- The Washington Times - Thursday, November 14, 2013

Five questions Redskins beat writer Zac Boyer has heading into Washington’s Sunday afternoon game against the Philadelphia Eagles:

1. Can Robert Griffin III do a better job of protecting himself?

The quarterback has taken plenty of hits in the past three games and will be going against a defense that practices each day against the zone-read option. If anybody knows how to stop the play, it’ll be the Eagles. The Redskins gave only six zone-read looks in the opener and have increased the use of the play ever since. Griffin can’t avoid every sack he’ll take, but he can be smarter about how he ends a play when he’s running downfield.

2. How different will the Eagles be with Nick Foles at quarterback?


Philadelphia’s offense seemed a natural fit for Michael Vick because of his ability to run the zone-read option. Foles has gained 80 yards on 20 rushing attempts working within the system, but has also thrown for 16 touchdowns and hasn’t been intercepted. His main responsibility has been to manage the game and defer to his running backs, which he has done well.

3. What kind of factor will the Eagles‘ up-tempo offense play?

Much of the Redskins’ training camp and preseason was conducted at a faster pace in order to prepare the team for the opener, but several defensive players and coaches admitted after the game that there was too much hesitation in the first half, leading to a 26-7 halftime deficit. With 10 games of tape to review and a better idea of what the offense will run, conditioning will still be an issue, but execution will be much more important.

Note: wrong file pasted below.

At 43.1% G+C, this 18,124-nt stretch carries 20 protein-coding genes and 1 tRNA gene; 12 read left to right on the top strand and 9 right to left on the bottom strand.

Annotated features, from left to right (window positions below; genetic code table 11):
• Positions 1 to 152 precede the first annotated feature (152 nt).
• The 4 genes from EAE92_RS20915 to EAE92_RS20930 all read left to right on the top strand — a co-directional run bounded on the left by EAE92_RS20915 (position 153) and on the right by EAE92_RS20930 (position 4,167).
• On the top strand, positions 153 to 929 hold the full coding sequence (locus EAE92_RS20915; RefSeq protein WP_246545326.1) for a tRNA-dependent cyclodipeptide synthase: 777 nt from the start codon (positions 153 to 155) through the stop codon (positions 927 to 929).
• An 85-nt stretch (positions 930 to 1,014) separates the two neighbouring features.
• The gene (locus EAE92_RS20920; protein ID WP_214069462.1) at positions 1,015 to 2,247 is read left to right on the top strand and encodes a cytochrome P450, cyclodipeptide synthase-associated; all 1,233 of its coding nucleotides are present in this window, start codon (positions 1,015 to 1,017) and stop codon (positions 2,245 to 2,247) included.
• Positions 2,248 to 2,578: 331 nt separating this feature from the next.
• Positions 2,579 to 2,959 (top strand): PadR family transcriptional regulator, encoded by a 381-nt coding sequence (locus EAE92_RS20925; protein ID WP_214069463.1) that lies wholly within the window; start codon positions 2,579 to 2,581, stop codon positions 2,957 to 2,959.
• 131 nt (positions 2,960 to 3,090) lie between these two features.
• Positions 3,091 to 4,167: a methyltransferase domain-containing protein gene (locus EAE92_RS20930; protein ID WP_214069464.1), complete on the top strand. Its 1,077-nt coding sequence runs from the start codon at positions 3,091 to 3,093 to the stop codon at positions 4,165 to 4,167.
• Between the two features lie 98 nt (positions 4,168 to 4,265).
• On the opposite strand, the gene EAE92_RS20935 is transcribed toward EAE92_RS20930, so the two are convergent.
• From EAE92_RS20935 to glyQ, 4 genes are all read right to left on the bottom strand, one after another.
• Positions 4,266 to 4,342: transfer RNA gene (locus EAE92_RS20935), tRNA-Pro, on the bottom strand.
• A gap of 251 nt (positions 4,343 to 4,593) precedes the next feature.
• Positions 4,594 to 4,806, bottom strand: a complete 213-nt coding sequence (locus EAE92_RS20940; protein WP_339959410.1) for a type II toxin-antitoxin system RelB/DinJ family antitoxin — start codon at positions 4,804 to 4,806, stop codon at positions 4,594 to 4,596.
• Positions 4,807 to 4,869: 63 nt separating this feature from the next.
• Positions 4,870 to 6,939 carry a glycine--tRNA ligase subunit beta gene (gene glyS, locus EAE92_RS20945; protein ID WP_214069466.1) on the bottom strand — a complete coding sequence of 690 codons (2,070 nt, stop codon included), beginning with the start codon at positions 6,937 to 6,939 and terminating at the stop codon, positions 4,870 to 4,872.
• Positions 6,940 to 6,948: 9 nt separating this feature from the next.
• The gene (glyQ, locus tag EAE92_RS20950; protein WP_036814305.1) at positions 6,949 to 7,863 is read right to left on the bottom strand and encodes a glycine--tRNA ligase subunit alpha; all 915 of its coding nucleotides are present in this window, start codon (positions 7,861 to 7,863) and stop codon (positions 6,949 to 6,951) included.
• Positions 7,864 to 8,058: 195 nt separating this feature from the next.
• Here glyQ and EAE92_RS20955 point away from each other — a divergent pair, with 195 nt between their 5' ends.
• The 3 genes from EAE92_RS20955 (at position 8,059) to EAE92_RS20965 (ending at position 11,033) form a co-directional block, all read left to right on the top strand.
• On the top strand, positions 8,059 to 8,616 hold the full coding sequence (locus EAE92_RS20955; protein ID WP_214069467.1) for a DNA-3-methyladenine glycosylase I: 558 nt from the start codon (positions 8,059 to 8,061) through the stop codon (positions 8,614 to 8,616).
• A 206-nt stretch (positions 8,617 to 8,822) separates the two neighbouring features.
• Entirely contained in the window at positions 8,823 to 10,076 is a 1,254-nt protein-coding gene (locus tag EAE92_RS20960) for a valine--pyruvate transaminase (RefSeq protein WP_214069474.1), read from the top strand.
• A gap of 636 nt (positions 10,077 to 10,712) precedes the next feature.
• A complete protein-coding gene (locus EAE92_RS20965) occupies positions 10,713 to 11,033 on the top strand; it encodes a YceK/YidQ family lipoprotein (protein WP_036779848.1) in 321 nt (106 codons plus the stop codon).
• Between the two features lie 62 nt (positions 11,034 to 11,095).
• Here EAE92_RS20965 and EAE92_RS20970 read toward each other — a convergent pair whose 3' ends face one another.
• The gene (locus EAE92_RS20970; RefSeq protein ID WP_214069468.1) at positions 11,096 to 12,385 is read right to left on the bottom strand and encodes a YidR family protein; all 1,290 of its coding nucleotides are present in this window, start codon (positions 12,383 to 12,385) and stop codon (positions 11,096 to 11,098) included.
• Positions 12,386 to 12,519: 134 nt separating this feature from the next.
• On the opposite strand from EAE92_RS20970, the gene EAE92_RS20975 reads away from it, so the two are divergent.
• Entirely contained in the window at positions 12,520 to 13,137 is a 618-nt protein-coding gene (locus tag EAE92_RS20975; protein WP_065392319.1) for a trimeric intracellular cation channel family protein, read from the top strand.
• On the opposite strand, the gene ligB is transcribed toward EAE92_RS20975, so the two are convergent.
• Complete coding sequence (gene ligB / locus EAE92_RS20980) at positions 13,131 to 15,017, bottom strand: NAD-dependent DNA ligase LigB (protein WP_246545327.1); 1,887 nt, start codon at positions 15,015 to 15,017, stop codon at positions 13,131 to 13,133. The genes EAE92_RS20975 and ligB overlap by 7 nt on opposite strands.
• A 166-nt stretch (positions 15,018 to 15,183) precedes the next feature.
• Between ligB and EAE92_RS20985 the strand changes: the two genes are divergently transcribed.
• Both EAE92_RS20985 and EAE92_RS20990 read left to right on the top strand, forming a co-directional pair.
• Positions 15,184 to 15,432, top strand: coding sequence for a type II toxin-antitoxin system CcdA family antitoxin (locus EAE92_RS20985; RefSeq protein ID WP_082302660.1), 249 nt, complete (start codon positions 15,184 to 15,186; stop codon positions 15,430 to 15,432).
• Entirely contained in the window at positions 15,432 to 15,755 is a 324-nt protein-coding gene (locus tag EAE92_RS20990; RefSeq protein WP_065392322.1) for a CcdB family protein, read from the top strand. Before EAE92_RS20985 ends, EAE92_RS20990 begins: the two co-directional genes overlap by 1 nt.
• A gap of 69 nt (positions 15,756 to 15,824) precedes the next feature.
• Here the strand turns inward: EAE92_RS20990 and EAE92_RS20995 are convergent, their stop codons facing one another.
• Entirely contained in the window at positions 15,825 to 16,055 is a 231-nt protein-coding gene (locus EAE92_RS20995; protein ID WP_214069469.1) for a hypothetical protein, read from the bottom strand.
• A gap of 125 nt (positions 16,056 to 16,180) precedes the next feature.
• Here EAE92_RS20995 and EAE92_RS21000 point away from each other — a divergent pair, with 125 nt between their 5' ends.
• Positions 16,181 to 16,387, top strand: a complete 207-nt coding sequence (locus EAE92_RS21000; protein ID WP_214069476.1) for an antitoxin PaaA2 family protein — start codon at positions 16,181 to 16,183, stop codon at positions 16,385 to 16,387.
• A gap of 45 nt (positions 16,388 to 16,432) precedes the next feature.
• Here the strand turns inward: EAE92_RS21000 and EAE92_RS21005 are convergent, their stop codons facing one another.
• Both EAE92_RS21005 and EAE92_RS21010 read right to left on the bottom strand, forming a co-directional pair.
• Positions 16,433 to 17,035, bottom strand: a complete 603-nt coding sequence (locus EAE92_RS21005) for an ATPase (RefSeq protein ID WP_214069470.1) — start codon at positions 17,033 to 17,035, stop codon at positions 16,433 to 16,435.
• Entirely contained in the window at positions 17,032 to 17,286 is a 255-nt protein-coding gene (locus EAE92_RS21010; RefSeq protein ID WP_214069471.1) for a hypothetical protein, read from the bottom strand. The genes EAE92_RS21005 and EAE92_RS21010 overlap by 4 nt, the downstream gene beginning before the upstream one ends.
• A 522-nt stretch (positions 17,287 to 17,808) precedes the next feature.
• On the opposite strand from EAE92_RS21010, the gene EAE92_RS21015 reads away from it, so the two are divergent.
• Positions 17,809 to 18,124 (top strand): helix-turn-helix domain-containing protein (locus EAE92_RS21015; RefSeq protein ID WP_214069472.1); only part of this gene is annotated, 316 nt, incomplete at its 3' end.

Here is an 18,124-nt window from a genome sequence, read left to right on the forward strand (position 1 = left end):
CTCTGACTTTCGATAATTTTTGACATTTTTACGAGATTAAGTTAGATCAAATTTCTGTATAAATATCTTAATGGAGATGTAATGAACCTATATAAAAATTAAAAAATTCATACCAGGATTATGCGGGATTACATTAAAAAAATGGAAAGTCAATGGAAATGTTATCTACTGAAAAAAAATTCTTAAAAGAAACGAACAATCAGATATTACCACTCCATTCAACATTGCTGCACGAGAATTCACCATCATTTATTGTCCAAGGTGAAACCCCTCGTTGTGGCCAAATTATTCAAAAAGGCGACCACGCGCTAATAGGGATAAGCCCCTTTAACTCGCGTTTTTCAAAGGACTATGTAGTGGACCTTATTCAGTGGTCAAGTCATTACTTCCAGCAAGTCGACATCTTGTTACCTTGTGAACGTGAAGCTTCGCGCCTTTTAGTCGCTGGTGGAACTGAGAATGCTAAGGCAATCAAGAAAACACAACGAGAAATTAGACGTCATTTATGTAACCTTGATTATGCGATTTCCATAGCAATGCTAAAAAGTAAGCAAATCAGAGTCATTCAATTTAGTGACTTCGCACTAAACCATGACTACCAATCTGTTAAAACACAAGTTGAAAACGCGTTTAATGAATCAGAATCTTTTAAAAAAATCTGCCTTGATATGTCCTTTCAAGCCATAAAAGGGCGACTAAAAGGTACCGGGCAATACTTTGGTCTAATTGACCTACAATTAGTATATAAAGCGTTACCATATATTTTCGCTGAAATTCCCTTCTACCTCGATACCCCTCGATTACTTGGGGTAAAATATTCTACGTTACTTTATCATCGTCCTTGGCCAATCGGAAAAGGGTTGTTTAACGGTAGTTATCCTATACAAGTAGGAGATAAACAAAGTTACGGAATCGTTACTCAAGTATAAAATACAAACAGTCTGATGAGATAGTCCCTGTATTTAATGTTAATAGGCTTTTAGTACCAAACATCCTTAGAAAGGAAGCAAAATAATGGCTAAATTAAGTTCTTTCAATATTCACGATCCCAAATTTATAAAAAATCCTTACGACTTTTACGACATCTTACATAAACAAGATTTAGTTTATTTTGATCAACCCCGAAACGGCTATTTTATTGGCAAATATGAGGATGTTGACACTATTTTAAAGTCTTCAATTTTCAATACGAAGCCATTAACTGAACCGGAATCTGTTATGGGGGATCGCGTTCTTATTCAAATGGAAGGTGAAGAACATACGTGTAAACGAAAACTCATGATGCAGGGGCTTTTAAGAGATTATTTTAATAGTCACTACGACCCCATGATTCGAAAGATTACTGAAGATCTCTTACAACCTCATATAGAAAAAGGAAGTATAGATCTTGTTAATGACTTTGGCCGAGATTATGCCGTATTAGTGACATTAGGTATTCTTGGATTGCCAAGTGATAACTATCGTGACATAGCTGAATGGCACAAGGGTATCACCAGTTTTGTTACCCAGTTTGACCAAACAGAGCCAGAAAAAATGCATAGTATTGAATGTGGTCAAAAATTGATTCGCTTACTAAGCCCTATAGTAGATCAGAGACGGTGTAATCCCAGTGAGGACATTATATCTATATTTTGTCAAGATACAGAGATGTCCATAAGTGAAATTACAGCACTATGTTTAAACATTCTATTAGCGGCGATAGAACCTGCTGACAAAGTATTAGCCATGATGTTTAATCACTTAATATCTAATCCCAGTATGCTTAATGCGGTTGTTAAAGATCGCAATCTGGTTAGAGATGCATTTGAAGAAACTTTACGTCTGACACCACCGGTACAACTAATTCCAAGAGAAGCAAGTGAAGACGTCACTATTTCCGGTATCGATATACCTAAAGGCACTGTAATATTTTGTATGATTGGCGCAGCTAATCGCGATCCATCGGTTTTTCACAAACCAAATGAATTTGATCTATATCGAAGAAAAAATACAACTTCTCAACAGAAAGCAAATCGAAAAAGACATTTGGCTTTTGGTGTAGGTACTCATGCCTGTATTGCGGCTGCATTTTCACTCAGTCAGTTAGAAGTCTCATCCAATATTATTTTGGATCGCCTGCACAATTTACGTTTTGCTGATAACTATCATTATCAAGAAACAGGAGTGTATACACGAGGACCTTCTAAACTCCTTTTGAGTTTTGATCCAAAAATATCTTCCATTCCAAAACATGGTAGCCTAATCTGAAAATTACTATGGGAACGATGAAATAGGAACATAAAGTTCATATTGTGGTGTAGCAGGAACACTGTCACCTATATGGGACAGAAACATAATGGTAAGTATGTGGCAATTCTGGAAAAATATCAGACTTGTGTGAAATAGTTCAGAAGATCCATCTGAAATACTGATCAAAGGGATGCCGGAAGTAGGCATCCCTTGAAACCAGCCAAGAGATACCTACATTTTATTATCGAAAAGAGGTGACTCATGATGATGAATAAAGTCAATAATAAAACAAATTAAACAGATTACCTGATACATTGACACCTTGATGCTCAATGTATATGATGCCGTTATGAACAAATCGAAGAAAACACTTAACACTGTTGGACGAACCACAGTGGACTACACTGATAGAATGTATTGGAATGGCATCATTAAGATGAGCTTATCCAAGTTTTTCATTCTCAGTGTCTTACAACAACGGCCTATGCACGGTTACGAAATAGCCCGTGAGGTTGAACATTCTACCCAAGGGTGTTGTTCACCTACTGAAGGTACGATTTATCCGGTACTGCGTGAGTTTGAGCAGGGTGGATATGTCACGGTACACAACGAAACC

4. Will LeSean McCoy be able to rush for 184 yards again?

One of the tougher running backs the Redskins have faced over the years is McCoy, who players have said has a jump-cut ability that’s second to no one. He showed that in the opener, gaining an average of 5.9 yards a carry. Only once in five games this season has McCoy failed to surpass the 100-yard mark when rushing the ball 20 times a game, so while a repeat performance against the Redskins is unlikely, he’s almost certain to have plenty of opportunities.

5. Is there any way the Redskins’ special teams won’t be a liability?

Several of the special teams units have had their issues this season, most notably the punt coverage team. One problem that hasn’t been fixed despite many attempts is the inability to get anything going in the return game. Washington promoted Nick Williams, an experienced collegiate return specialist, from its practice squad this week, but it’s uncertain if he’ll even be active. The return game needs to stop hampering the Redskins’ offense with poor field position.